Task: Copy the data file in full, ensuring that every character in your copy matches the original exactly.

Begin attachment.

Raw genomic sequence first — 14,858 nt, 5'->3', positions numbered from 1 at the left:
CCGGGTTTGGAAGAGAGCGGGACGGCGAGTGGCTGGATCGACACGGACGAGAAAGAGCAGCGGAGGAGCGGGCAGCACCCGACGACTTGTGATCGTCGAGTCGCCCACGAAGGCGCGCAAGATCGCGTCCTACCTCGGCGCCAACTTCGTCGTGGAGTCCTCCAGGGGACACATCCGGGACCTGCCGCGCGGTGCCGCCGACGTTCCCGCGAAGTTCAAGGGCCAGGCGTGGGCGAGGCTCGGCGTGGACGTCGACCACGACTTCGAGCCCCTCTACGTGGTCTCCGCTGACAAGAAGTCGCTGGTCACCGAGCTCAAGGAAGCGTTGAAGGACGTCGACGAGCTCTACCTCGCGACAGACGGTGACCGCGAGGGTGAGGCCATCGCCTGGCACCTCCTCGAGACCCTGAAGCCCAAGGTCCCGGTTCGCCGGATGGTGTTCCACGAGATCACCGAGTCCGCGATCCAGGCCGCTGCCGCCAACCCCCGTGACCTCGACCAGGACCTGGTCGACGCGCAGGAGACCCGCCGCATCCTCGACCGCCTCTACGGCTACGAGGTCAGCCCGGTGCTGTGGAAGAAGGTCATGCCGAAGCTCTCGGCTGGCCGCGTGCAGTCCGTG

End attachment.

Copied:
Raw genomic sequence first — 14,858 nt, 5'->3', positions numbered from 1 at the left:
CCGGGTTTGGAAGAGAGCGGGACGGCGAGTGGCTGGATCGACACGGACGAGAAAGAGCAGCGGAGGAGCGGGCAGCACCCGACGACTTGTGATCGTCGAGTCGCCCACGAAGGCGCGCAAGATCGCGTCCTACCTCGGCGCCAACTTCGTCGTGGAGTCCTCCAGGGGACACATCCGGGACCTGCCGCGCGGTGCCGCCGACGTTCCCGCGAAGTTCAAGGGCCAGGCGTGGGCGAGGCTCGGCGTGGACGTCGACCACGACTTCGAGCCCCTCTACGTGGTCTCCGCTGACAAGAAGTCGCTGGTCACCGAGCTCAAGGAAGCGTTGAAGGACGTCGACGAGCTCTACCTCGCGACAGACGGTGACCGCGAGGGTGAGGCCATCGCCTGGCACCTCCTCGAGACCCTGAAGCCCAAGGTCCCGGTTCGCCGGATGGTGTTCCACGAGATCACCGAGTCCGCGATCCAGGCCGCTGCCGCCAACCCCCGTGACCTCGACCAGGACCTGGTCGACGCGCAGGAGACCCGCCGCATCCTCGACCGCCTCTACGGCTACGAGGTCAGCCCGGTGCTGTGGAAGAAGGTCATGCCGAAGCTCTCGGCTGGCCGCGTGCAGTCCGTG